Who are the Meek?

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Blessed are the meek, for they shall inherit the earth. Mt. 5:5

What is meekness?

It’s a notoriously difficult word to define. But part of the difficulty is that we often attach meanings to it that don’t belong. For example, meekness is often equated with weakness, resulting either from physical or psychological defects. But that is certainly not what our Lord himself meant by this. He is not talking about people who lack courage. In point of fact, Jesus Christ was one of the most courageous men who ever lived and yet he described himself as “meek and lowly in heart” (Mt. 11:29, KJV). We must not therefore think of a meek person as someone who shirks their responsibility or who shrinks back from some great task. That is not meekness.

Nor is meekness to be compared with spinelessness – an unwillingness to confront wrong, retreating from confrontation with evil. Jesus was meek and yet he had no problem calling a spade a spade. He had no problem pronouncing woes on the Pharisees and scribes. He had no problem overturning the money-changers’ tables in the Temple, at great risk to himself. He had no problem calling certain wicked men poisonous snakes. He didn’t avoid calling out sin. And he was meek.

Nor is it indolence, or carelessness about oneself or others. There are some people who are never confrontational at all, but it is because they just don’t care about that much. They are spiritually and intellectually lazy people. We must not think of meekness in that way.

Nor is it niceness. This perhaps is the commonest mistake. Meek people are nice people, but it does not follow that all nice people are meek. We must remember that what our Lord is doing in these Beatitudes is painting for us the picture of a person who walks before the living God, who has been touched by his grace and had his or her heart changed. This is not a description of someone who has a nice personality. This is a description of a trait that is there because of God’s work in their heart. As Lloyd-Jones put it, some dogs are nicer than other dogs; some cats are nicer than other cats. But that does not make them meek. No, these are not biological traits. They are a result of the work of the Holy Spirit in our lives.

So if meekness is none of these things, then what is it? I think a good place to start is to look at how the Bible uses this word. Depending on what translation you use, the word “meek” is translated in a number of different ways. But we can also see its meaning in the words it is associated with in Scripture.

Thus, in Scripture, meekness is associated with lowliness and humility. We’ve already seen it in Jesus’ self-description of himself, as meek and lowly in heart. You see it also in Paul’s words to the Ephesians, at the beginning of chapter four, where he tells them how they are to conduct themselves with respect to other believers: “with all lowliness and meekness, with longsuffering, forbearing one another in love” (4:2, KJV).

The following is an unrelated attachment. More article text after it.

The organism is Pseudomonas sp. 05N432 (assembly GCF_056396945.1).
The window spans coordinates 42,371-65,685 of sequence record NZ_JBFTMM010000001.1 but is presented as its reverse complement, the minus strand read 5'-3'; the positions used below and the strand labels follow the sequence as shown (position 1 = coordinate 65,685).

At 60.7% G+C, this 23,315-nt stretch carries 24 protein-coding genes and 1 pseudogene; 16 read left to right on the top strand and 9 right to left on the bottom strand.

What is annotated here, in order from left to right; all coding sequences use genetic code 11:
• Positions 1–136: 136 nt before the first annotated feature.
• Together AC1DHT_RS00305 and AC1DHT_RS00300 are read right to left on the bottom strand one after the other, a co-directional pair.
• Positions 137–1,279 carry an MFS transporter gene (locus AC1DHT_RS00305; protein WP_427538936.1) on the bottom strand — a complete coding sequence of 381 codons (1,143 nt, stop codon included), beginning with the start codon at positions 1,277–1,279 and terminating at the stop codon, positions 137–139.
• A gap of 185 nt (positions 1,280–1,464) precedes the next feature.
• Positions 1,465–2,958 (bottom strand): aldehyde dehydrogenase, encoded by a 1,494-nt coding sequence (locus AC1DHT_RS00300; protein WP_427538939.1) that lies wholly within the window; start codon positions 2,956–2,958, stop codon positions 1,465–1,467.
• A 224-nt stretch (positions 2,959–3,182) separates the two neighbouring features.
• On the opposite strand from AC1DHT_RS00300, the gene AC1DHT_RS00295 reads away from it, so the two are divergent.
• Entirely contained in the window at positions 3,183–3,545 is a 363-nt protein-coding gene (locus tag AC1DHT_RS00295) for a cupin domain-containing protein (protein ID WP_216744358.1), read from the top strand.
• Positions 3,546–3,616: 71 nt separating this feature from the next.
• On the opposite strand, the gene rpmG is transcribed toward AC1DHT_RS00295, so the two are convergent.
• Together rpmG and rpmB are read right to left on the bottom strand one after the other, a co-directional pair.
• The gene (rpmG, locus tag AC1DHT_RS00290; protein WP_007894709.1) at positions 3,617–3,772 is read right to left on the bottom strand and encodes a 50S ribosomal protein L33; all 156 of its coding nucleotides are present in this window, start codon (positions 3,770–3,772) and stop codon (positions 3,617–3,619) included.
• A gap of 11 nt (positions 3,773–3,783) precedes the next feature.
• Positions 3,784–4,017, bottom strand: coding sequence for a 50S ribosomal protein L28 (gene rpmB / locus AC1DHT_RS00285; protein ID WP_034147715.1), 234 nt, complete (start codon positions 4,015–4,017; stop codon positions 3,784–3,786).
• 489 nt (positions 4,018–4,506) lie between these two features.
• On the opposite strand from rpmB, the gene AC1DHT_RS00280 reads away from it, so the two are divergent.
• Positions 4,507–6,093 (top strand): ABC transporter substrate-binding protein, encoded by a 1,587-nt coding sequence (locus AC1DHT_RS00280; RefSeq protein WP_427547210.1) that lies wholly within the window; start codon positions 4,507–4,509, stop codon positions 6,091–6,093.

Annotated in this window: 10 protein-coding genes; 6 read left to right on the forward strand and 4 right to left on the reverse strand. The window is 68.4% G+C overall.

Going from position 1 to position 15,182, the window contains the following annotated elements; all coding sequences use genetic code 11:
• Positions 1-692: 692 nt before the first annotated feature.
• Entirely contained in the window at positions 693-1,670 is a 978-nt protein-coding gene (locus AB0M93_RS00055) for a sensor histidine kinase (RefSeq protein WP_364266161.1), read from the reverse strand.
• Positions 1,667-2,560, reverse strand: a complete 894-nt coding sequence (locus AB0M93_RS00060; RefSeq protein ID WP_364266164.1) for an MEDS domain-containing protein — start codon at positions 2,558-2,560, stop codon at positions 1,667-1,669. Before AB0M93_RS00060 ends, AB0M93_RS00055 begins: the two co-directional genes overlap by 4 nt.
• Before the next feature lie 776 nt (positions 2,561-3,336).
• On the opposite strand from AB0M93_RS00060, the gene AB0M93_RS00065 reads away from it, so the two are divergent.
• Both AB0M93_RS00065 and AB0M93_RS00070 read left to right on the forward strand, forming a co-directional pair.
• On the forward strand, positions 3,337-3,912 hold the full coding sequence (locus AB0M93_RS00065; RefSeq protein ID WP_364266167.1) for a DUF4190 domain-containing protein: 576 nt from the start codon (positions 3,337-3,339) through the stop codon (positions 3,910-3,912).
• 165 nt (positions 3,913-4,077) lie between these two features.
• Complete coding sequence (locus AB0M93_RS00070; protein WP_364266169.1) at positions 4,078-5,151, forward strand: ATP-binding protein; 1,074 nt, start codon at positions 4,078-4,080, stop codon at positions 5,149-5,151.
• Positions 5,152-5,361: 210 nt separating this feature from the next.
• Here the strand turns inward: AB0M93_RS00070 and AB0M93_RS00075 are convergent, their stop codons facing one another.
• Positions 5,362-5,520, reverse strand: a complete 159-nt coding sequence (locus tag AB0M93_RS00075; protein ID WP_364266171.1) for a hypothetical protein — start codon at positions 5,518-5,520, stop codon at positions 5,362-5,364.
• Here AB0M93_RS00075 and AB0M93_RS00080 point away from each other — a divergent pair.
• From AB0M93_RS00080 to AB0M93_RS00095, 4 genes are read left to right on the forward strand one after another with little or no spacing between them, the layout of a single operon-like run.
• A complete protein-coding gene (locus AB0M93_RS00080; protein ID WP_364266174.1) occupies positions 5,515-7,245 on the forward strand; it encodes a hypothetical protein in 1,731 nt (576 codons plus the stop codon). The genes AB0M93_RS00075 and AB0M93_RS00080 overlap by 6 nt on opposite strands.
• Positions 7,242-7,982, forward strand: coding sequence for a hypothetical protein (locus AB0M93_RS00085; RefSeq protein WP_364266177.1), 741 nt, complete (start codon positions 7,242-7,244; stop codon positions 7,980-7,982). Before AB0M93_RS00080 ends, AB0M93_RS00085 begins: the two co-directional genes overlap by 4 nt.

This makes sense, because we would expect there to be some sort of progression in the Beatitudes. Our Lord begins with poverty of spirit, seeing oneself as empty before God, having nothing to offer him, and in fact needing God to replace the wickedness that is within us with his grace. And those who truly see their sinfulness in the light of God’s truth will mourn over their sins and the sins of others. This cannot but produce humility in the heart. So meekness certainly includes humility. A meek person does not have an inflated view of themselves; they seek to see themselves not as the world sees them but as God sees them. They are not “high-minded.”

But meekness is more than just humility. Also in Scripture, meekness is associated with gentleness. In fact, in many translations, that is how the word is often translated. For example, in 2 Cor. 10:1, Paul speaks of “the meekness and gentleness of Christ.” In Titus 3:2, the apostle exhorts believers “to speak evil of no man, to be no brawlers, but gentle, shewing all meekness unto all men.” (The ESV translates this last part of the verse: “and to show perfect courtesy toward all people.”) A meek person is a gentle person. They don’t run roughshod over others. They are considerate. They don’t just think of themselves and of their own needs, but of the needs and desires of others.

Further, a meek person is opposed in Scripture to those who cannot control themselves, and especially their temper. In James 1:20-21, we read that we are to be “slow to anger; for the anger of man does not produce the righteousness of God. Therefore put away all filthiness and rampant wickedness and receive with meekness the implanted word, which is able to save your souls.”

A meek person is therefore that person who knows what they are before God, and is therefore humble before both God and man, whose humility leads them to be gentle with respect to others, and who has mastered himself/herself for the sake of serving others. A meek person is someone whose God-centeredness leads them to deny themselves for the sake of others. They are not sensitive about themselves, always looking out for his or her own interests. They are not always on the defensive. They are not thinking about themselves; they are thinking of others. And they are willing to endure the perversity of others for the sake of serving them.

What a place the church would be if all Christians were meek! May the Lord enable us to become the Beatitudes.

By: Jeremiah Bass